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By Lauren Deloach, Editor of Category5Style.com
“Blow, blow, thou winter wind. Thou art not so unkind…” As soon as I see a temperature drop I am immediately delighted by the thought of the winter ahead. Cold winds and gray skies, it really can be quite pleasing. But I will tell you that no matter how much time passes, I don’t know what’s worse, the sting of the winter air on my face, or the freezing of my ear drums as I listen to women tell me it’s time to pull out their winter wardrobe. I’m always left baffled. This idea of owning two separate wardrobes based on the season is as Shakespeare once put it, “mere folly.” Let’s break down this rational of owning two wardrobes, and then focus on ways to avoid being anything other than one woman with one wardrobe.
Living your life with two different wardrobes based on the season always circles back to the material and weight of the pieces. Heavy sweaters and tweed pants, these are pieces one could never pull off in the summertime without looking like you were on your way to a sanitarium. While I can understand potentially owning one pair of tweed pants because they were so beautiful and perfectly fitted you simply couldn’t leave them at the store…do you really need five pairs? I think not. Owning one super heavy sweater on that super cold winter day when you know the purpose of that sweater is based on nothing other than comfort is totally acceptable. I said one! More than one begins steering you to a clear path of multiple wardrobes. Multiple wardrobes are such a responsibility. It’s enough for most to ensure that the wardrobe they have is a true reflection of who they are visually in addition to keeping it up to date. Adding a second wardrobe doubles both the responsibility and the risk of failure. That type of pressure, whether a woman acknowledges it or not, is enough to lead to discouragement, and an inevitable decline in her style. Keeping your mind on one wardrobe and remembering the notions of layering and building, addition and subtraction, multiplication and division…well these are all strategies any woman with an elementary education can get behind!
“Divergence to Streamline”
My hope is that at this point I’ve intrigued you enough to consider the possibility that the divergent, multiple wardrobe path you’re on is worth leaving behind, and a streamlined solution is up ahead. In order to switch tracks you must change your mentality of shopping. No longer is the focus on heavy wool pants and herringbone skirts, but instead lightweight wool pants (think Theory) and cotton stretch pencil skirts (think J.Crew). In the warmer months no “wear” modifications are required. In the colder months, you would add hosiery under those lightweight wool pants and printed ribbed knit tights (think StyleMint’s Oxblood Tulip Tights) under that cotton pencil skirt. When focusing on the types of tops you purchase, again we come back to strategy. Collared shirts should have the ability to be rolled up to the elbow in the warmer months, while used as an under layer to a three-quarter sleeve lightweight merino wool polka dot sweater in the colder months. Pair that “cold” ensemble with a star print scarf in the same color family and you’re golden. As scarves are truly a year-round accessory (remember to keep your buying focus to cotton and or lightweight wool-silk blends), you are no longer hampered by your accessories either! The underbelly of “one woman-one wardrobe” is truly based on the notion that every purchase you make should be grounded in math. Can you add to that dress to make it plausible in winter (think Free People’s Rugby Stripe Dress pictured above), and subtract to make it workable in spring? Can you layer and build that cardigan (with removable fur trim at the neck) with your moto jacket and not only be completely warm for winter, but totally chic in the process? This type of thinking will not only remove the division that exists in your wardrobe, but multiply those much needed dollars in the bank to put towards other efforts.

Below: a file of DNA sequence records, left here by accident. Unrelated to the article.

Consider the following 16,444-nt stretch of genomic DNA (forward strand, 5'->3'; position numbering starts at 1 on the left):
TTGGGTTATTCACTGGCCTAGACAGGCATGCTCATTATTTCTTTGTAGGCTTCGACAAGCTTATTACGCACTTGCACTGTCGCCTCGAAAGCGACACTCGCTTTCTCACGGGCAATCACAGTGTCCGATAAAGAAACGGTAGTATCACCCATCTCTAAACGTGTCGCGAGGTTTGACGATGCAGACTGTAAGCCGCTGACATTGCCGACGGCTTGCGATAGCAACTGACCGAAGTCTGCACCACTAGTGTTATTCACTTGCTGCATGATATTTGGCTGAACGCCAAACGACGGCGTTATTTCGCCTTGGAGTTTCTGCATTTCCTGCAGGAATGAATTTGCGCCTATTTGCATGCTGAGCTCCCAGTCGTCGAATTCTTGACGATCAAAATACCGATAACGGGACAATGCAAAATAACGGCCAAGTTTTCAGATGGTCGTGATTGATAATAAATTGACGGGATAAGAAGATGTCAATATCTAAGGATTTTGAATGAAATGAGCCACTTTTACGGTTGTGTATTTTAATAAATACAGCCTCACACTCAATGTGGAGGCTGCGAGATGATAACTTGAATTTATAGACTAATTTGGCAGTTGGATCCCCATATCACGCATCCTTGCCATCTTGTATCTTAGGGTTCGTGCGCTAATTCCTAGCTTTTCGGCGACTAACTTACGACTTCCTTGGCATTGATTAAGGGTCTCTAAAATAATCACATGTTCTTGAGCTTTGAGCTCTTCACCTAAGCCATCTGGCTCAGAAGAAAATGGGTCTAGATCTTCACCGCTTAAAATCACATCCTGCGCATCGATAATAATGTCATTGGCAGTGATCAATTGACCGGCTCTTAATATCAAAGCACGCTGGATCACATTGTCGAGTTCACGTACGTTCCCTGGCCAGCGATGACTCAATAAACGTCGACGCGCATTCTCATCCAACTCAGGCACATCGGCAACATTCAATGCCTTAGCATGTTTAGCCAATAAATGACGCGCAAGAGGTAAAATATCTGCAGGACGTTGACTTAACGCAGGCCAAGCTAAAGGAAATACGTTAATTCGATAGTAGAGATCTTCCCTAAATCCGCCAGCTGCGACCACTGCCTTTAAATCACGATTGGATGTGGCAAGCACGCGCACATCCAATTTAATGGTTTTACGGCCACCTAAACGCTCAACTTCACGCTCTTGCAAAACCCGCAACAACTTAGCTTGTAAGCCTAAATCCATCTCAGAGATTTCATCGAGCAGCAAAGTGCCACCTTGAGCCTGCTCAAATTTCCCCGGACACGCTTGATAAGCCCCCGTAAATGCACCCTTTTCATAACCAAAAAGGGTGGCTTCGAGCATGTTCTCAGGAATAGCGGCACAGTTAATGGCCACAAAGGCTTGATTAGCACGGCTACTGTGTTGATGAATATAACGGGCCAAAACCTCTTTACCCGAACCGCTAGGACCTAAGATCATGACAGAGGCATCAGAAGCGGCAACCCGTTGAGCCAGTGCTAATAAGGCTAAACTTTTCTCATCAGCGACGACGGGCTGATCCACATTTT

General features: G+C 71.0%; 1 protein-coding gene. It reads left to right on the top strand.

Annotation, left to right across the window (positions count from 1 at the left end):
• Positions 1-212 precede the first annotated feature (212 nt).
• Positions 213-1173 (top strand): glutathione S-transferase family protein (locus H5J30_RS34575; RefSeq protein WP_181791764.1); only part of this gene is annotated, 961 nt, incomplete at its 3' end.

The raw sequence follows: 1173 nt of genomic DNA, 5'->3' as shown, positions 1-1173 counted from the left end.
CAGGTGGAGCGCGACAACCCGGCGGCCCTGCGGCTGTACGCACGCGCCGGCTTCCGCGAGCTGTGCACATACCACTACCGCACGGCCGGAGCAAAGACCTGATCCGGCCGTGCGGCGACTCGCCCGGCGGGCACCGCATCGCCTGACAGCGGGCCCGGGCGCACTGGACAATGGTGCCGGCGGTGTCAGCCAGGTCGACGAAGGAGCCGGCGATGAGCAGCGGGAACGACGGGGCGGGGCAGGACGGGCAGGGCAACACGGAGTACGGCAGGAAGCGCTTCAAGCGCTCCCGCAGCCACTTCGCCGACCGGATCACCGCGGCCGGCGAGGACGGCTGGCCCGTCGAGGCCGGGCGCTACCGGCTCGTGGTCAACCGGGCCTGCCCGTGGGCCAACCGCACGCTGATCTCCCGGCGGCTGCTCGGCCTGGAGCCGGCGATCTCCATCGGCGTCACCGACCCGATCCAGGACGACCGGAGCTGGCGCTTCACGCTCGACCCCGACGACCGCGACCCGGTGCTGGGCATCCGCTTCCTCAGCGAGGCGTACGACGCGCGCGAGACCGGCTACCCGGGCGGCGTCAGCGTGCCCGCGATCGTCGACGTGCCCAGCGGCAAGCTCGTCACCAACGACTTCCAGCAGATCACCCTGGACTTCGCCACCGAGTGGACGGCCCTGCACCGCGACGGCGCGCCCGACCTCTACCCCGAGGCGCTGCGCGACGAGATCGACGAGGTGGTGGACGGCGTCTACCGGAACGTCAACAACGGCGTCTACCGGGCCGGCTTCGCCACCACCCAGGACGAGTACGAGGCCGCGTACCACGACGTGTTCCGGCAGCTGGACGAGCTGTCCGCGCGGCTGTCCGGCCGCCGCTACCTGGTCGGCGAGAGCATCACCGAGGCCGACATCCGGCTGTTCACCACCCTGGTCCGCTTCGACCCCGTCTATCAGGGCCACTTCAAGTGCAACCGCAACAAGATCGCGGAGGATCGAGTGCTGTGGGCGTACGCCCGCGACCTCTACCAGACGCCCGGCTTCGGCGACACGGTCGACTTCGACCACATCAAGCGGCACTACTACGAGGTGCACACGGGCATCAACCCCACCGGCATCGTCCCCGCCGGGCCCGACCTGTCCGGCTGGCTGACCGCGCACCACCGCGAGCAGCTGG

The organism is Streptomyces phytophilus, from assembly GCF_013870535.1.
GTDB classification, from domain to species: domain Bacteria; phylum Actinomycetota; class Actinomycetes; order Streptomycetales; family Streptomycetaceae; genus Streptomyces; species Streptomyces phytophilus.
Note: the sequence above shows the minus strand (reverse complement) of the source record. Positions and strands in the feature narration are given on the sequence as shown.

As I watch the ten day weather forecast and see nothing but low temps ahead, it is truly calming to know that no matter what the temperature reads my wardrobe is always fully prepared and the walk to my closet remains consistent and grounded. No rummaging through what I own worrying over what still “works” this season. I know it all works because I just wore those pants last week! I can finish out the song “Blow, Blow, Thou Winter Wind” in my head from Shakespeare’s As You Like It peacefully…”Then heigh-ho, to the holly. This life is most jolly.”
The opinions expressed are solely those of the author and do not necessarily reflect the views of Comcast.